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I couldn’t look her in the eye. “Yes, of course his mom will be there,” I said sarcastically. My mom questioned me like this all the time, and I deserved it. But I couldn’t let her know that. I was going to my boyfriend Kevin’s for dinner and a movie.

My Kevin. He played guitar in a band, he wrote poetry and he was incredibly sweet. He said he loved me, so I said I loved him too.

Mom drove me over to Kevin’s, just to make sure his mom was there. She was. But that didn’t really matter. I could make my own decisions. And I did …

what if?

Kevin drove me home that night. After he kissed me goodbye, I stepped inside and went upstairs. I looked at myself in the mirror, and I didn’t like to look into my own eyes. I went into my room, trying not to look at my bookshelf where the words “Teen Study Bible” glared back at me accusingly. I lay in bed for hours, and I couldn’t sleep.

All I could think was, What if? What if I get pregnant?

I cried as I wrote in my journal, mapping out a plan in case I did get pregnant. Who would I tell first? Would I try to have an abortion? Would I stay in school? How would I ever be able to face Dad (I remember we sang “Standing on the Promises” in front of the church a long time ago and I wore a blue dress) … or Mama (we baked chocolate chip cookies almost every week that one summer) … or my brother (I helped him build model rockets when we were little)?

“Oh please, God,” I prayed, “just let me not be pregnant. I’ll stop doing this.”

I didn’t get pregnant. But I didn’t stop, either.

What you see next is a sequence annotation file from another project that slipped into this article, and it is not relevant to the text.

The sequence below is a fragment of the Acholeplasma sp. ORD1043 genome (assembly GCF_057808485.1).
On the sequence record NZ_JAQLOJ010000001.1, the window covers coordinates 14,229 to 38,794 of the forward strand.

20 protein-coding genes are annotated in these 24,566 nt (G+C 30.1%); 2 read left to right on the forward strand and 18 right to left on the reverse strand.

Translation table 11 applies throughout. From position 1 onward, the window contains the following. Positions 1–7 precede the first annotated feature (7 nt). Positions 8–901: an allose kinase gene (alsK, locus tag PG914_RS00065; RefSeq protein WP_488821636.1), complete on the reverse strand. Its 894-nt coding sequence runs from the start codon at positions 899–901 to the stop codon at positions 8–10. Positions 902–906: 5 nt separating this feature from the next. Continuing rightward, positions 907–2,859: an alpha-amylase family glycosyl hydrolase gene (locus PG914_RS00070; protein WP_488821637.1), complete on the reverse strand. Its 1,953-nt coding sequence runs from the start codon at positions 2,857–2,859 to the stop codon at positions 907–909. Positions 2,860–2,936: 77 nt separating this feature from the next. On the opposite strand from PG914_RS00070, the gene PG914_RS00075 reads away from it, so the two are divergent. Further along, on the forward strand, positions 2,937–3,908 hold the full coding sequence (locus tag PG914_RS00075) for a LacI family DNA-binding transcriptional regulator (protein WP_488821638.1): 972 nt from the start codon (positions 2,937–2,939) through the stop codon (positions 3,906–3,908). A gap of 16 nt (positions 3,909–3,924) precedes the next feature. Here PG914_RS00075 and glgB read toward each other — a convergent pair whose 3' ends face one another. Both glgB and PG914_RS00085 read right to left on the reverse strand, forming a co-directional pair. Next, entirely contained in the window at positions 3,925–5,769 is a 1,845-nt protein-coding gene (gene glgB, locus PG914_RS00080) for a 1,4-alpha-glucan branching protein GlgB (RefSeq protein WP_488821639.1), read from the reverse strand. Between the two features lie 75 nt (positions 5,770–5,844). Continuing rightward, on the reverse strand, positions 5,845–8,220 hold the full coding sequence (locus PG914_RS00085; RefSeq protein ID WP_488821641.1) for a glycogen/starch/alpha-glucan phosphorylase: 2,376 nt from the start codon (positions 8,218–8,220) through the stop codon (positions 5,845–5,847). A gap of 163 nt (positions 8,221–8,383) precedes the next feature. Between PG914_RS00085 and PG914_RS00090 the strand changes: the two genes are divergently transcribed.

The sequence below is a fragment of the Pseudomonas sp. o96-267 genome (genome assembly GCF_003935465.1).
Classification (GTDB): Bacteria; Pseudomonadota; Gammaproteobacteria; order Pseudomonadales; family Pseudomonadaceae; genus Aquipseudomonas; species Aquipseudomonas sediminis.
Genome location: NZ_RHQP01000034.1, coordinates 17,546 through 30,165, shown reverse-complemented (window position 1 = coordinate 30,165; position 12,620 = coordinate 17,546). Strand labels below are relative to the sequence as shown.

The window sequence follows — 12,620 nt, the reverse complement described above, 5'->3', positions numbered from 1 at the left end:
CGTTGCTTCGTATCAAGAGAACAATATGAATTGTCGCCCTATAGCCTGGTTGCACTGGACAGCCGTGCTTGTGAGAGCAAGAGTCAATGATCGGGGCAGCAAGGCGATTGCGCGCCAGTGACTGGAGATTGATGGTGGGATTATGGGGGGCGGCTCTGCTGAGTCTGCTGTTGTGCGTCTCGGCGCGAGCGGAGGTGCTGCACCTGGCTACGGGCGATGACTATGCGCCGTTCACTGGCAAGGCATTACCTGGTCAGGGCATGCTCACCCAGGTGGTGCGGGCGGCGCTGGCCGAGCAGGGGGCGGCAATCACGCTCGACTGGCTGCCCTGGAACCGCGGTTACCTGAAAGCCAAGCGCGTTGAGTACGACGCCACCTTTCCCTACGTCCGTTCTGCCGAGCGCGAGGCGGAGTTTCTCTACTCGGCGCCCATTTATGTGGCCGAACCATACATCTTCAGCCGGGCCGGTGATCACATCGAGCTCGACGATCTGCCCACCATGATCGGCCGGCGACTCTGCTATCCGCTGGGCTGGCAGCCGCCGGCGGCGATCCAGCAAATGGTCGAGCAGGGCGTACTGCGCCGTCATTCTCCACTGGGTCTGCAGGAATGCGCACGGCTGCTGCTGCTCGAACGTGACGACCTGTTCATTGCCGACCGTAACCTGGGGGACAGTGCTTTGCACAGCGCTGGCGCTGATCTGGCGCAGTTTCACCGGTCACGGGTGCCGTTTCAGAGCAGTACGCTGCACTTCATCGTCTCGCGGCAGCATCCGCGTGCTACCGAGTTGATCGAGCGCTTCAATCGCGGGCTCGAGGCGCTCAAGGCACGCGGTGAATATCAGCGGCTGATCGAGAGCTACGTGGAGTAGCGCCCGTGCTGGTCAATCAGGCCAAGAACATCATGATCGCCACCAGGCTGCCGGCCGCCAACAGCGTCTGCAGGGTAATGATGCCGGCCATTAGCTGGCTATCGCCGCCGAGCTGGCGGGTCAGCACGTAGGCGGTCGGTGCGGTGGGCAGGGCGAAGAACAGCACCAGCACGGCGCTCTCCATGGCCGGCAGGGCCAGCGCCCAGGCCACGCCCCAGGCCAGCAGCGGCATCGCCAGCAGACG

feeling betrayed

Time passed, and little by little I became aggravated with Kevin. His friends kidded me about the physical side of our relationship; so much for his promised discretion.

He didn’t show at a dance recital that meant a lot to me. I started feeling betrayed. I’d shared my body with him, my soul, and he didn’t really care. It hurt a lot. I broke up with him after a six-month relationship.

A wall had been built, though, and it remained—between me and my parents, and, most importantly, between me and God. I went into another relationship, and again I went too far physically. I was addicted. It seemed like I was in an endless cycle, even after I broke up with my second boyfriend. Change seemed impossible.

A year later, I sat in church one Sunday, listening to something about a parable of wheat and tares (Matthew 13:24-30). Tares are weeds that grow in fields. Tares look like wheat, but are not. That hit me. Even though I’d been in church my whole life and came from a Christian family, I realized I had no true faith.

And faith was what it was all about. Faith that Christ had died on the cross so I could be with him—so my sins, all of them, could be washed away. Faith was the answer.

So I prayed. I told God I knew I was a sinner, that the things I’d done were wrong. I asked him to forgive me and be the Lord of my life. At 17 years old, I got saved.

As I began studying the Bible, I found more and more instances where God’s rules, and my parents’ rules, weren’t just stupid things that made no sense. They made perfect sense; they were there for a reason, to guide me on how to really be happy.


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